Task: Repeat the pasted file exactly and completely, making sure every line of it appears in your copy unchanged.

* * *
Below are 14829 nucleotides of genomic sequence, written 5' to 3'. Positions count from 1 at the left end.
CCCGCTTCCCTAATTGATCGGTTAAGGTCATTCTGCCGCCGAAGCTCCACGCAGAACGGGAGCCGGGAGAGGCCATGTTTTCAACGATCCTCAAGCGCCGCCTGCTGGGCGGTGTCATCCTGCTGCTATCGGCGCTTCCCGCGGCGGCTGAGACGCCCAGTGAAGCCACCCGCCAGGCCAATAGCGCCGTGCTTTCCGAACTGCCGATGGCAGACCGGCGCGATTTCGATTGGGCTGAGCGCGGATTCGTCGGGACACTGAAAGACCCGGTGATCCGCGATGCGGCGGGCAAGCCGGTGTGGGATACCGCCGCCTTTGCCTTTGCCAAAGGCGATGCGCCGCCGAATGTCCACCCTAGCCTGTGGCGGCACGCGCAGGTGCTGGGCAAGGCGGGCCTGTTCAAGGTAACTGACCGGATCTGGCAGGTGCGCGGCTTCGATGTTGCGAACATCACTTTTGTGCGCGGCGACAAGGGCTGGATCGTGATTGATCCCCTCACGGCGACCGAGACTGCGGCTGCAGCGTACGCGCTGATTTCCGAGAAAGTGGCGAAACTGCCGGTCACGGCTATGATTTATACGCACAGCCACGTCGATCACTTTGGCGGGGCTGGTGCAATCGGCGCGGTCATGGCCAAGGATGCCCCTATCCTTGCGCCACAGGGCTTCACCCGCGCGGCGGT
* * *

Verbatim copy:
Below are 14829 nucleotides of genomic sequence, written 5' to 3'. Positions count from 1 at the left end.
CCCGCTTCCCTAATTGATCGGTTAAGGTCATTCTGCCGCCGAAGCTCCACGCAGAACGGGAGCCGGGAGAGGCCATGTTTTCAACGATCCTCAAGCGCCGCCTGCTGGGCGGTGTCATCCTGCTGCTATCGGCGCTTCCCGCGGCGGCTGAGACGCCCAGTGAAGCCACCCGCCAGGCCAATAGCGCCGTGCTTTCCGAACTGCCGATGGCAGACCGGCGCGATTTCGATTGGGCTGAGCGCGGATTCGTCGGGACACTGAAAGACCCGGTGATCCGCGATGCGGCGGGCAAGCCGGTGTGGGATACCGCCGCCTTTGCCTTTGCCAAAGGCGATGCGCCGCCGAATGTCCACCCTAGCCTGTGGCGGCACGCGCAGGTGCTGGGCAAGGCGGGCCTGTTCAAGGTAACTGACCGGATCTGGCAGGTGCGCGGCTTCGATGTTGCGAACATCACTTTTGTGCGCGGCGACAAGGGCTGGATCGTGATTGATCCCCTCACGGCGACCGAGACTGCGGCTGCAGCGTACGCGCTGATTTCCGAGAAAGTGGCGAAACTGCCGGTCACGGCTATGATTTATACGCACAGCCACGTCGATCACTTTGGCGGGGCTGGTGCAATCGGCGCGGTCATGGCCAAGGATGCCCCTATCCTTGCGCCACAGGGCTTCACCCGCGCGGCGGT